“Our goal isn’t conquest, but alchemy” he said. “The transmutation of the galaxy. We are a catalyst; where Rebellion comes into contact with Empire, change must occur. The substance of oppression becomes the substance of freedom — and as with any change, terrible energies are released:War, victory and defeat.”
Howl, Twilight Company, page 103
The writing style of this first Battlefront book provided a marked contrast with the rest of the new Star Wars novels when it was first published. Twilight Company was conveyed in a denser, more tightly packed writing style that most resembled James Luceno’s work on the Tarkin and Catalyst novels. The book lacks the sheer propulsion of works such as Gray’s and Wendig’s so readers will need to take your time over the detail. It’s worth it though and in that detail there is a wealth of riches to be uncovered for the Star Wars aficionado.
The book depicts war as viewed by the ground troops, not high command. It puts the War in Star Wars. Set in and around the time of the Battle of Hoth from Empire Strikes Back, with set flashbacks at points, it shows the conflict directly from the battlefront.
In doing so it gives the reader valuable insight. For example, the characters refer to Leia in hushed tones, and the fact that in the open recruitment events held for new troops the volunteers for the Alliance call themselves Leia in homage. When the reader first meets our troops in the Sixty First Mobile Infantry — Twilight Company — there is frustration in the ranks relating to the decision taken by the Alliance High Command to implement a strategic relinquishing of some of their hard won advances. So it’s not all hushed tones of reverence, there is resentment in the mix as well from seasoned veterans of the campaign.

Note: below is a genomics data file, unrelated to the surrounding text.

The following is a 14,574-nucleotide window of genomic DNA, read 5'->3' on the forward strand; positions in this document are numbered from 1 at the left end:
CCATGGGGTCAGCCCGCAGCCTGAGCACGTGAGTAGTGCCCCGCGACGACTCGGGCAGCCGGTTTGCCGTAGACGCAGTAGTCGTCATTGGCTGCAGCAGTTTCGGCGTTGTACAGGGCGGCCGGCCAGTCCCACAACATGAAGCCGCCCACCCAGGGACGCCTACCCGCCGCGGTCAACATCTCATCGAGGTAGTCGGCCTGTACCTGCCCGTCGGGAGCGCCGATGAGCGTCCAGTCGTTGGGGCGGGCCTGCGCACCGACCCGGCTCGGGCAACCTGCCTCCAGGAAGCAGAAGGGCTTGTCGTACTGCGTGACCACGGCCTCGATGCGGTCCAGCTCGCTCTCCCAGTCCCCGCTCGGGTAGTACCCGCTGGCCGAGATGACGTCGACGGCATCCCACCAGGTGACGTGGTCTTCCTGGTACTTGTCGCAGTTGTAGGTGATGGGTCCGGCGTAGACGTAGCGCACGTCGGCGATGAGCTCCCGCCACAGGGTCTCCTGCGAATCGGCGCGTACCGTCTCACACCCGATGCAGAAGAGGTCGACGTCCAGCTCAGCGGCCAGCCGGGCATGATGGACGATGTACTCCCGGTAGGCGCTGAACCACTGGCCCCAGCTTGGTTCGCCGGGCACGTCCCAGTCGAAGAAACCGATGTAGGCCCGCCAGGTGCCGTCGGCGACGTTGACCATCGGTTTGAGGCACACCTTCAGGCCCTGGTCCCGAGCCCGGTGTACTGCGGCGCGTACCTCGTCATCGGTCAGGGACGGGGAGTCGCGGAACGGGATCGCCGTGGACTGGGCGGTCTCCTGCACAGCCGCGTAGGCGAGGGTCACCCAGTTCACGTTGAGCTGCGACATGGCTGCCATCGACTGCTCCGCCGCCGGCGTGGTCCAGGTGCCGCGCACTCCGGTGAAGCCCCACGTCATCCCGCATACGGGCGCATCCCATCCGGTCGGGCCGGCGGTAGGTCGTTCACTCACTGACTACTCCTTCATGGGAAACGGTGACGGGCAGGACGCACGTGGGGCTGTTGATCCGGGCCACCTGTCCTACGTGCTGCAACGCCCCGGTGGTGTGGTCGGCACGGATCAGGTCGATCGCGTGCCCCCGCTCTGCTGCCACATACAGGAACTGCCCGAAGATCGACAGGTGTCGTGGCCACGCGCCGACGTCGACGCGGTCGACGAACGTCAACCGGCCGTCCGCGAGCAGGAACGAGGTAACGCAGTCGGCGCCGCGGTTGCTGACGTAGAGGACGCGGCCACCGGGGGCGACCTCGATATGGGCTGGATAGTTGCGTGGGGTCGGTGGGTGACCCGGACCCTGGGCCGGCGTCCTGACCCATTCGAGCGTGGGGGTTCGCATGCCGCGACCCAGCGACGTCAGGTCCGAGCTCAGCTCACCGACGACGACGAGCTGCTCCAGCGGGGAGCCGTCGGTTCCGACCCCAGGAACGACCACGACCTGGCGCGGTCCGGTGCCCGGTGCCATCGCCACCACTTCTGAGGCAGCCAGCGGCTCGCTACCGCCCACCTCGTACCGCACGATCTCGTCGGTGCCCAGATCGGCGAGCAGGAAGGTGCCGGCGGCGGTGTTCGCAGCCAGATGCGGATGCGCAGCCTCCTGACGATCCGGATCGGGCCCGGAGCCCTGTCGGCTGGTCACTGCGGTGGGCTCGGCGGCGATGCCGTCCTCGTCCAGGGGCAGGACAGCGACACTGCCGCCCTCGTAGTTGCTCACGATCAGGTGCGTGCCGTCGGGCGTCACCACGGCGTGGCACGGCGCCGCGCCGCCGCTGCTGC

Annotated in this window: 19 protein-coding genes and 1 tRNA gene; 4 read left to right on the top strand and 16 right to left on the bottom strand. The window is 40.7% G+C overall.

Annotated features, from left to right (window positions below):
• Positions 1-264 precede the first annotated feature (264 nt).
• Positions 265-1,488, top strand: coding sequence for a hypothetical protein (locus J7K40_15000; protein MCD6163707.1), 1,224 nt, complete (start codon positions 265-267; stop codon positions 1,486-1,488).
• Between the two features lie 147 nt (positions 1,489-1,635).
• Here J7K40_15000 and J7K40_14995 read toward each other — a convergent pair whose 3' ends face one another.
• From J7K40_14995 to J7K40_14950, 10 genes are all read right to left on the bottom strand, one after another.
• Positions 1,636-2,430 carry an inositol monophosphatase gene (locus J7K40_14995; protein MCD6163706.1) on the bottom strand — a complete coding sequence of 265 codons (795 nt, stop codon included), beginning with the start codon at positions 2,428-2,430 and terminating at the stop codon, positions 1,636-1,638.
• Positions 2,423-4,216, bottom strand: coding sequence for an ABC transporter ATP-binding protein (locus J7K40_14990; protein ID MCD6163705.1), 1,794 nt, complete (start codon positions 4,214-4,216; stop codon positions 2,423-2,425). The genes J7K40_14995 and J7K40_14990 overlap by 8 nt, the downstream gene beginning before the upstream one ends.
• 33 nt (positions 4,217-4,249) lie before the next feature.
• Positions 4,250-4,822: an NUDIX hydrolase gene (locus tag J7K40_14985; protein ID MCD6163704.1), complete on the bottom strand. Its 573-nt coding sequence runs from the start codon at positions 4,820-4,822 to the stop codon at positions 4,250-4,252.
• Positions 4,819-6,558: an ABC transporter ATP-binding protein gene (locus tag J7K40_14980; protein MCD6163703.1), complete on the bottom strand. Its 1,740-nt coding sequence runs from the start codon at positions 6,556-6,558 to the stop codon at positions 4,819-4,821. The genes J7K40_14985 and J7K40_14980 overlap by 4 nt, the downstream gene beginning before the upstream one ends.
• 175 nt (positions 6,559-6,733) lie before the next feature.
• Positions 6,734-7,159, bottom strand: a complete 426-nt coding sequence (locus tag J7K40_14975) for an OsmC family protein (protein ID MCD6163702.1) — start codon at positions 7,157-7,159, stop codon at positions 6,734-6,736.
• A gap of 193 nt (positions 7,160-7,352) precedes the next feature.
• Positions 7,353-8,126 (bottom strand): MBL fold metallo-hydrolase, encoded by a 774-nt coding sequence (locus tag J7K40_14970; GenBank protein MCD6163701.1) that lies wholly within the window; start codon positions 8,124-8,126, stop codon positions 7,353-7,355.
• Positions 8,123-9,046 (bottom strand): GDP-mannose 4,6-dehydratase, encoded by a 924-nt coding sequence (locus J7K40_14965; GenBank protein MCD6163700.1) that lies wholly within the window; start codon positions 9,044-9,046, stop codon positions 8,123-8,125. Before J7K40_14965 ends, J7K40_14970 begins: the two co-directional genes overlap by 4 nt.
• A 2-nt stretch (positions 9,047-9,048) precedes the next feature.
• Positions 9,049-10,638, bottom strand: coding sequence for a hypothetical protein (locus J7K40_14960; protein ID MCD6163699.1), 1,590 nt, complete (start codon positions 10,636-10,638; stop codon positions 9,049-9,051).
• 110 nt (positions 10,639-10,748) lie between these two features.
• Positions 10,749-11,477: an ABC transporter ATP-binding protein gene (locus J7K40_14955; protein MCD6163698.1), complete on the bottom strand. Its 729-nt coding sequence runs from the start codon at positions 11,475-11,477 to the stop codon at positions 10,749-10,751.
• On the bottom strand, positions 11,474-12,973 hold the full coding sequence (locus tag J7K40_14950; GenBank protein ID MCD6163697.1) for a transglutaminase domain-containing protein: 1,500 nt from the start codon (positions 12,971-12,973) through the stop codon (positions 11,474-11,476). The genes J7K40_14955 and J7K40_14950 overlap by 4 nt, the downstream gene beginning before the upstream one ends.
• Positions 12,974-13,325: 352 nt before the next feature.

These angles are used to draw out rich detail. We see characters who accept that they work best in an environment of war, and doubt their usefulness in an era of peace, not least the main narrator from Twilight Company Namir, who acknowledges that “the war is damn well better for me” (page 179).
Likewise the scenes set in Sullust the dilemmas faced by the civilian population who bear the brunt of the Imperial wrath prompted by the Rebellion’s agitation. It is such a salient point for Freed to make. We see the tragedy of the normal citizen placed between two opposing forces. We see the fear they have of the Imperial forces, but also the recognition of the stability of sorts that exists for them if they keep their head down and try to work with the Imperial regime. It may be an awful existence but not as awful as the reprisals they will inflict for disloyalty. It is rule by fear in its truest sense.
What Freed highlights is that the Alliance, in advancing higher ideals, may hold out the promise of better daily existence in victory, but Sullustans are wary of the fact that vicious reprisals will be aimed at them not the Rebels should the uprising or resistance be quelled. They have experience of this already from the inconsistent activity of the Cobalt Front, the local resistance movement.